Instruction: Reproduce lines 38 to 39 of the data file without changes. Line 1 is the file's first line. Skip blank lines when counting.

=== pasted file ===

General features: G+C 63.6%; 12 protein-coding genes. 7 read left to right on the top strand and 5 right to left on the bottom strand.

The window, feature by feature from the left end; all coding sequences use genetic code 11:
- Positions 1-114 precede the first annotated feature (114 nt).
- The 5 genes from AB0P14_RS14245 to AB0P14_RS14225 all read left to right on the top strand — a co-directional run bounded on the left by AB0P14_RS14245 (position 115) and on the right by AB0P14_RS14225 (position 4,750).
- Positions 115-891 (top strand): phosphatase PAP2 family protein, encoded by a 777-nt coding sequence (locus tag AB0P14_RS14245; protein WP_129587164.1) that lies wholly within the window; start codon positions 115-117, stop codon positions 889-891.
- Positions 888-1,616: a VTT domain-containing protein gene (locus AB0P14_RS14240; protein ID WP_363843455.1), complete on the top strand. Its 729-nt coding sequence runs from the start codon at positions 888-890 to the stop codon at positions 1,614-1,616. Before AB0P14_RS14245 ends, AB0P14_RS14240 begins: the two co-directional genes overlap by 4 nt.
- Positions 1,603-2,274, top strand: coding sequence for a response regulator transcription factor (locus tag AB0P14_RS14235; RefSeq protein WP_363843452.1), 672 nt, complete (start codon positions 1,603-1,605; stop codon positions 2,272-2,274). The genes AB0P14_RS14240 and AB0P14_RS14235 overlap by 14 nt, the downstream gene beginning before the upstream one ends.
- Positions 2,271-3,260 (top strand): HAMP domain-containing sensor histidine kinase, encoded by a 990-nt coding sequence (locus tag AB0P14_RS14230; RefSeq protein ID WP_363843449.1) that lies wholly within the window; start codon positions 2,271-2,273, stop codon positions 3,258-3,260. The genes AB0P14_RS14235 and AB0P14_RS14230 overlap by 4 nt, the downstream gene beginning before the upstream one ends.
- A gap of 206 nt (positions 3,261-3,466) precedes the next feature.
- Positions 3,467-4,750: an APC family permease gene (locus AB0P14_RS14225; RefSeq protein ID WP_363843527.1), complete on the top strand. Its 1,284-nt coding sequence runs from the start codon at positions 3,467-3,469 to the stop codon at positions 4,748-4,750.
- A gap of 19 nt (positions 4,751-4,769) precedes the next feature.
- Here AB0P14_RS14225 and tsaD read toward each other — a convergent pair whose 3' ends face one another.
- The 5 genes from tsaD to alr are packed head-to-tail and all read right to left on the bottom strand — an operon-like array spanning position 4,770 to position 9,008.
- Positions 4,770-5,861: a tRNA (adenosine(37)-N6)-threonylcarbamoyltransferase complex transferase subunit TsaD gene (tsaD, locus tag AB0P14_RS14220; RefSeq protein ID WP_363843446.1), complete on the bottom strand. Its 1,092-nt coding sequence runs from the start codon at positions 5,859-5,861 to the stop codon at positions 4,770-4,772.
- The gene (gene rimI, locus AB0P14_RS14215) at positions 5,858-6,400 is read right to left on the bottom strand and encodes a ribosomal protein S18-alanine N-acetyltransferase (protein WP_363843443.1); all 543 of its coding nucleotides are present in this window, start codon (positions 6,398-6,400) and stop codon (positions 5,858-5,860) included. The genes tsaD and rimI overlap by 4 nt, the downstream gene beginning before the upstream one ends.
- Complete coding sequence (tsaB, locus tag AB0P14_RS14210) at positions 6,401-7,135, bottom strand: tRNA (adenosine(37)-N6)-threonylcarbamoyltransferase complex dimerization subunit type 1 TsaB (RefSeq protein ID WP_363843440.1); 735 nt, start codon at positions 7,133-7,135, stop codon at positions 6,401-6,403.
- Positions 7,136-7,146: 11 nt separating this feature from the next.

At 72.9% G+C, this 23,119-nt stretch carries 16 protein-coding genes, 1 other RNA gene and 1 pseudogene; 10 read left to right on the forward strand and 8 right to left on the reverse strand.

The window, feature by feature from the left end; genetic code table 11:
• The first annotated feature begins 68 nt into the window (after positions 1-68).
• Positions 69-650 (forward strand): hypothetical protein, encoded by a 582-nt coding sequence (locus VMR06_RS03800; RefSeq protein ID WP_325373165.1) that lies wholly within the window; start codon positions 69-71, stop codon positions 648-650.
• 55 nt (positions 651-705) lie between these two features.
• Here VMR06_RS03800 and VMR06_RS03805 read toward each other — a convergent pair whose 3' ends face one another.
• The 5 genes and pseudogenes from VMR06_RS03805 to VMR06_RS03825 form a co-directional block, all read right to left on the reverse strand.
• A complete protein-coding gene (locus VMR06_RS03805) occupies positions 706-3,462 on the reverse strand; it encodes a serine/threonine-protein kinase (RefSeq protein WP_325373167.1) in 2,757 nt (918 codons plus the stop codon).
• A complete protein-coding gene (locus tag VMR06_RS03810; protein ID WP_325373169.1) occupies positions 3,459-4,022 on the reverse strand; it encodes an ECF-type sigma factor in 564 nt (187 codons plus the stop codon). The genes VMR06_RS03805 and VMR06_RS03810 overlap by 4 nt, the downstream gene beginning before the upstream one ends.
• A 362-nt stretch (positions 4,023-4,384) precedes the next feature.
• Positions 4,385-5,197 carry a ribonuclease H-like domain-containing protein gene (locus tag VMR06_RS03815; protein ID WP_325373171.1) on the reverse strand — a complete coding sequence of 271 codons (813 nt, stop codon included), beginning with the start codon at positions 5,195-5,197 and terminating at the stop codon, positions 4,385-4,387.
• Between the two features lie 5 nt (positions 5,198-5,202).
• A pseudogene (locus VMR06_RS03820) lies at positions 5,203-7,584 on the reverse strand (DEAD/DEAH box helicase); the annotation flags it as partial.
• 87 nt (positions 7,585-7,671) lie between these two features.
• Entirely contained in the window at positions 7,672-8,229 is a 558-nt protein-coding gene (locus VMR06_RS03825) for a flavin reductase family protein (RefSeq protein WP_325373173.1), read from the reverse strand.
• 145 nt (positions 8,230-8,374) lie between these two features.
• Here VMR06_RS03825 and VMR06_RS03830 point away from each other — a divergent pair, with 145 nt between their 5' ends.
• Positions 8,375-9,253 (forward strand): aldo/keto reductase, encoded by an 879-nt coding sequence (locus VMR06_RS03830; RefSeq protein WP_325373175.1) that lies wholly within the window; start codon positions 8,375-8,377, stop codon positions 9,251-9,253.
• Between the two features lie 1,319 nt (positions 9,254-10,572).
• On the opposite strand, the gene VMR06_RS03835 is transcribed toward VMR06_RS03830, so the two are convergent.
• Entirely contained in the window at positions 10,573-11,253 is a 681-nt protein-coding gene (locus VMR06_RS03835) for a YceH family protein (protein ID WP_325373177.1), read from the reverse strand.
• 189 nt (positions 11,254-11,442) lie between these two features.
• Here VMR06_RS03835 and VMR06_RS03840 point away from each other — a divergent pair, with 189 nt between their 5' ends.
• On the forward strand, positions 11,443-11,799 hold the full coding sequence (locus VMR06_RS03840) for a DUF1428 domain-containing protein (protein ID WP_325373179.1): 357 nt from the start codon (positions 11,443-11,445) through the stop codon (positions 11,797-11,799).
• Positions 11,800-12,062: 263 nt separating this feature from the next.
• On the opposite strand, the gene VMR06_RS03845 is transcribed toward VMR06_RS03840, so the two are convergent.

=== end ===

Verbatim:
• Entirely contained in the window at positions 10,573-11,253 is a 681-nt protein-coding gene (locus VMR06_RS03835) for a YceH family protein (protein ID WP_325373177.1), read from the reverse strand.
• 189 nt (positions 11,254-11,442) lie between these two features.